Israeli Prime Minister Netanyahu said in a closed hearing on Monday that Russia recently proposed to Israel and the U.S. that Iran be granted relief from some U.S. sanctions in return for the removal of Iranian forces and proxies from Syria.

Why it matters: Iranian retrenchment in Syria is a huge concern for Israel, but the Russian position until now has been, at least publicly, that Iran's presence is legitimate because it came at the Assad regime's invitation. This is the first we're hearing that the Russians have floated an idea for Iran's withdrawal, and that they're linking it to U.S. sanctions.

Netanyahu's statements came during a hearing of the foreign affairs and security committee of the Knesset.

  • Lawmakers who attended the hearing said Netanyahu did not say whether the Russian proposal was made during his short conversation with Vladimir Putin in Paris last Sunday, but that it definitely seemed that way from the prime minister's comments.
  • They said Netanyahu spoke favorably about his meeting with Putin, and said the Russians cannot push the Iranians out of Syria on their own, but need help from other world powers.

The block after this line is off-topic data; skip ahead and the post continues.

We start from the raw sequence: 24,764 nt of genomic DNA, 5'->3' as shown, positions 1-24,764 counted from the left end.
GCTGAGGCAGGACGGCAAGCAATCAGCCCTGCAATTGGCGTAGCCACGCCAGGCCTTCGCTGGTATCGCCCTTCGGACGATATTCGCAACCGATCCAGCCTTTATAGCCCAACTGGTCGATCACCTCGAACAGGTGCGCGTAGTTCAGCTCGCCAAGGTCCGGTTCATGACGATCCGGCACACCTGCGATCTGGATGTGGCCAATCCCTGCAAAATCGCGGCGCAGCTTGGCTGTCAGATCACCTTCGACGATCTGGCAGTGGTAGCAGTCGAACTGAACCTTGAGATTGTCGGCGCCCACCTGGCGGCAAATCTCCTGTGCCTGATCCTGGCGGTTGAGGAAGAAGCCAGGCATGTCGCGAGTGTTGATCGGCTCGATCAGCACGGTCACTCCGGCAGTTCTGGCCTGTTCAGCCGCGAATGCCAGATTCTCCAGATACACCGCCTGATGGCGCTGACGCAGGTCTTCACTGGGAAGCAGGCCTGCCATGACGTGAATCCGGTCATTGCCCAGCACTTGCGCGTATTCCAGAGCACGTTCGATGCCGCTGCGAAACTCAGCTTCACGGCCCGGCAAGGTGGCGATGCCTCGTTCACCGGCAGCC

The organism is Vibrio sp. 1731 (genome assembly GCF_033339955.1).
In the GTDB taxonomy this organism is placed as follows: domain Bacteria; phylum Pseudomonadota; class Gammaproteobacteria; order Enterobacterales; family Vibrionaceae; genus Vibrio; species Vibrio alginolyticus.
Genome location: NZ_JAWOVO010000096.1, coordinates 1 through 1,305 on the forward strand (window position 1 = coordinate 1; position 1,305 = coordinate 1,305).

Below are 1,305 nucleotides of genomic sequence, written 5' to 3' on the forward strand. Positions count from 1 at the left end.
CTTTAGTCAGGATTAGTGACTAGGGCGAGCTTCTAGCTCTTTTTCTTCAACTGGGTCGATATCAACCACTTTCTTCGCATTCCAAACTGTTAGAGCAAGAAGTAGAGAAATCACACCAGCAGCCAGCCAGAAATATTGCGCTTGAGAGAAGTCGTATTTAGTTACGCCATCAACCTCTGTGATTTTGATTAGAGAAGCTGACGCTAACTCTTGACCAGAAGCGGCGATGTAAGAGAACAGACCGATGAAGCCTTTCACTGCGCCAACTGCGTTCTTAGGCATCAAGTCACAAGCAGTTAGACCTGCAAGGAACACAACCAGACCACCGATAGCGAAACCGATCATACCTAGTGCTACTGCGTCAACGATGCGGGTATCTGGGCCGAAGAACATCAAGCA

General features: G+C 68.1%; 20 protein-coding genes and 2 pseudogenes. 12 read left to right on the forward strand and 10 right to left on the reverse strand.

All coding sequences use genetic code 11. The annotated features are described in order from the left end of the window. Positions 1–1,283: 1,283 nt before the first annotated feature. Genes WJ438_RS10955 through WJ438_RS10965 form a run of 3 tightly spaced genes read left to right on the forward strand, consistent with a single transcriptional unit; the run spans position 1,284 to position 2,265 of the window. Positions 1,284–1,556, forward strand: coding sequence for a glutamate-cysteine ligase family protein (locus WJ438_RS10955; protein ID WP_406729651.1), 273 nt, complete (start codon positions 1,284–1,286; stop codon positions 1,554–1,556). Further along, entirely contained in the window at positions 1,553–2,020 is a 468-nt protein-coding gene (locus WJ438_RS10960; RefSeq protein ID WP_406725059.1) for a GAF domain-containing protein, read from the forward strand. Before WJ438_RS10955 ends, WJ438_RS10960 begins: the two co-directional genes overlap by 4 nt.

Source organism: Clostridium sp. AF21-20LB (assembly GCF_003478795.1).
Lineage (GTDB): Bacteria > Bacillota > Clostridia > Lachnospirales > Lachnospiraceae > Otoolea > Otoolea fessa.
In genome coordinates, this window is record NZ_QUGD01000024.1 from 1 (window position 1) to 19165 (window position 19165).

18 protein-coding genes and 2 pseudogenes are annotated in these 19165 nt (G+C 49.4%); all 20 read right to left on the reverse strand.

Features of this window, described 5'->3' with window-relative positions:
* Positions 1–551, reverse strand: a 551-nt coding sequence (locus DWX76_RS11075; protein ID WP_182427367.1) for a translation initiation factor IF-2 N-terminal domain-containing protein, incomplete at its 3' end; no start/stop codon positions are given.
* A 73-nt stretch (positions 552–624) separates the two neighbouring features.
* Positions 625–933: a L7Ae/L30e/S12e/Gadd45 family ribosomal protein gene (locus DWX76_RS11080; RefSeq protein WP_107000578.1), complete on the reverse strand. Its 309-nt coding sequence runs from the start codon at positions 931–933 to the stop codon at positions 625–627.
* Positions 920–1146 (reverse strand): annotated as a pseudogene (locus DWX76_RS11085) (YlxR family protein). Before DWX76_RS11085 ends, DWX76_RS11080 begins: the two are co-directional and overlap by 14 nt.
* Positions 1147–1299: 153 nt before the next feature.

According to the members of Knesset who attended the hearing, Netanyahu said Russia and the U.S. were discussing ways to limit Iranian influence in Syria — including the Russian proposal on sanctions relief.

  • Netanyahu said that on November 8th, U.S. special envoy for Syria James Jeffrey met in Vienna with Russian officials to discuss the issue. On November 5th, three days before the Vienna meeting, Netanyahu met Jeffrey in Jerusalem.
  • During the hearing, Netanyahu was asked if Israel had expressed a position on the Russian proposal. He said it was at the moment only an idea, and that Israel hasn't formulated a policy on it.

The Russian embassy in Tel-Aviv declined to comment on this story. A senior State Department official didn't deny it, and told me: "We remain engaged with the UN ‎and other parties, including Russia, to encourage all possible efforts to advance the political track as called for in UNSCR 2254. We do not however discuss the substance of these diplomatic discussions".

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